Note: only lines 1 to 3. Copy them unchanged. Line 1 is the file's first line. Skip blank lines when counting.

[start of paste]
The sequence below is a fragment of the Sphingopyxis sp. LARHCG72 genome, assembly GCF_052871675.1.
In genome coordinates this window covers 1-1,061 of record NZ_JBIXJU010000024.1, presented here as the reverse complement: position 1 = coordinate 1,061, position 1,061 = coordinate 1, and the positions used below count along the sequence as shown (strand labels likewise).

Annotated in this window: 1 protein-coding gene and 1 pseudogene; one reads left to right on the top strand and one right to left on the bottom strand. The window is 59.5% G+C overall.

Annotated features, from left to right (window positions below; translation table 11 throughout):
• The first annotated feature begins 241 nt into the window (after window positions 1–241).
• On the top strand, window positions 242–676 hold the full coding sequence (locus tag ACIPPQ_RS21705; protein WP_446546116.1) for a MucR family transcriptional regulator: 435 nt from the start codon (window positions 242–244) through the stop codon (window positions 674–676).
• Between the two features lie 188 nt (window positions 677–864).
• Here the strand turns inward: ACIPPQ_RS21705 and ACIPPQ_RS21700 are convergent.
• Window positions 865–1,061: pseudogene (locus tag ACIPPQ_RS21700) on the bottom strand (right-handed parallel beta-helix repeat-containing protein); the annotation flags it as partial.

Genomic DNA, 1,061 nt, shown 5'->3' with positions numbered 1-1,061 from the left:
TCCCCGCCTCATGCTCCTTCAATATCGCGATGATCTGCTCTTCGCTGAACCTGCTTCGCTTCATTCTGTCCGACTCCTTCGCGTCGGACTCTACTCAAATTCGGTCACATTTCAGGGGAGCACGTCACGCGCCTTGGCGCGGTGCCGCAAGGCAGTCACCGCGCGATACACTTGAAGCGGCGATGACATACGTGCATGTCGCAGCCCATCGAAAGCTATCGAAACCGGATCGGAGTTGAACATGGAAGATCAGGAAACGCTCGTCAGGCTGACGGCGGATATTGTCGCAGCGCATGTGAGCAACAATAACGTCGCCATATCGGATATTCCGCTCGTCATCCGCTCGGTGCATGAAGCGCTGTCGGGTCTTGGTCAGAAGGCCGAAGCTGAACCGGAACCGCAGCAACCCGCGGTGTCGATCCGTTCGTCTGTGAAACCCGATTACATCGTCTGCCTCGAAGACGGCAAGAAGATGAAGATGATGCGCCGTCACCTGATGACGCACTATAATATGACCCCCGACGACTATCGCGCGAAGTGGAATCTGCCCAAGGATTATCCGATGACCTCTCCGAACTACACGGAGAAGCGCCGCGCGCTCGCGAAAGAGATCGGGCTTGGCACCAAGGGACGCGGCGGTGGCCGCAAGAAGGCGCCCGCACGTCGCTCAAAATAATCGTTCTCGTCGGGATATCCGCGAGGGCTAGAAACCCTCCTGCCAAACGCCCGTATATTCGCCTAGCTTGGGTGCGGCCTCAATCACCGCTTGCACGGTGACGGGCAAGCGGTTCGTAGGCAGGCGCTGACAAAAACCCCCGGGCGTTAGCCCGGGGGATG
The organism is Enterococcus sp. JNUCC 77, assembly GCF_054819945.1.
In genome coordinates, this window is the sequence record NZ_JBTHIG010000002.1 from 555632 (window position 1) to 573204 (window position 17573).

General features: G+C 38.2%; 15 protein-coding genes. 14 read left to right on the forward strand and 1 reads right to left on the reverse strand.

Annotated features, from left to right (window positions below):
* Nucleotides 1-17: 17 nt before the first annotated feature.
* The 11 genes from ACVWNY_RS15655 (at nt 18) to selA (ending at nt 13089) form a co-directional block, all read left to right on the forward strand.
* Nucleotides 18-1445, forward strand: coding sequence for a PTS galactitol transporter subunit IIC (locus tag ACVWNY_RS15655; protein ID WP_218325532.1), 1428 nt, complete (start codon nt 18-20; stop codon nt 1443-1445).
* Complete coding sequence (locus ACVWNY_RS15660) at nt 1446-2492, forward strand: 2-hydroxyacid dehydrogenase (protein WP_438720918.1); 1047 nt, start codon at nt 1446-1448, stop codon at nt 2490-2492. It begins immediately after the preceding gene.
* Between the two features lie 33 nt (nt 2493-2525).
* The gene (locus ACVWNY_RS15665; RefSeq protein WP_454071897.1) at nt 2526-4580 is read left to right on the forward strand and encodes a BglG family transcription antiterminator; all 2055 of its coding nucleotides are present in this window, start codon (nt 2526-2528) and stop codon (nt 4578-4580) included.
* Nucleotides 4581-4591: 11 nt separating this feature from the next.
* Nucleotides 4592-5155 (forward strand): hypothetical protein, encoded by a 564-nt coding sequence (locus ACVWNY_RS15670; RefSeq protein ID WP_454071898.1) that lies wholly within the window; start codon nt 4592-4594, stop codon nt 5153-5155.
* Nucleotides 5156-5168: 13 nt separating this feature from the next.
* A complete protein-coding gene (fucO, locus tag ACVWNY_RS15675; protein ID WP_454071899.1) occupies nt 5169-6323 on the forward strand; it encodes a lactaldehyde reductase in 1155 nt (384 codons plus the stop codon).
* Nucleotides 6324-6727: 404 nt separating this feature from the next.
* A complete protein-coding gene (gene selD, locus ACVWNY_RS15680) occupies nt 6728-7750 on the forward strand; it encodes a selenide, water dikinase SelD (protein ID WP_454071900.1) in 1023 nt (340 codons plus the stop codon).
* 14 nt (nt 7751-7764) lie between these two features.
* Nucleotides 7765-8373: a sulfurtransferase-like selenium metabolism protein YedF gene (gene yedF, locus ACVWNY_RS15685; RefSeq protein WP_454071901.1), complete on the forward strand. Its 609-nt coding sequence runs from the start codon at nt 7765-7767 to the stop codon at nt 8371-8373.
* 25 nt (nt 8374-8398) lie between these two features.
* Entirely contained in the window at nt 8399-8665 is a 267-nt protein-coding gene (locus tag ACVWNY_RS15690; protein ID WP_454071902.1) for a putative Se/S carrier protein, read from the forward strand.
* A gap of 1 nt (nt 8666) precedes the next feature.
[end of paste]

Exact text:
The sequence below is a fragment of the Sphingopyxis sp. LARHCG72 genome, assembly GCF_052871675.1.
In genome coordinates this window covers 1-1,061 of record NZ_JBIXJU010000024.1, presented here as the reverse complement: position 1 = coordinate 1,061, position 1,061 = coordinate 1, and the positions used below count along the sequence as shown (strand labels likewise).

Annotated in this window: 1 protein-coding gene and 1 pseudogene; one reads left to right on the top strand and one right to left on the bottom strand. The window is 59.5% G+C overall.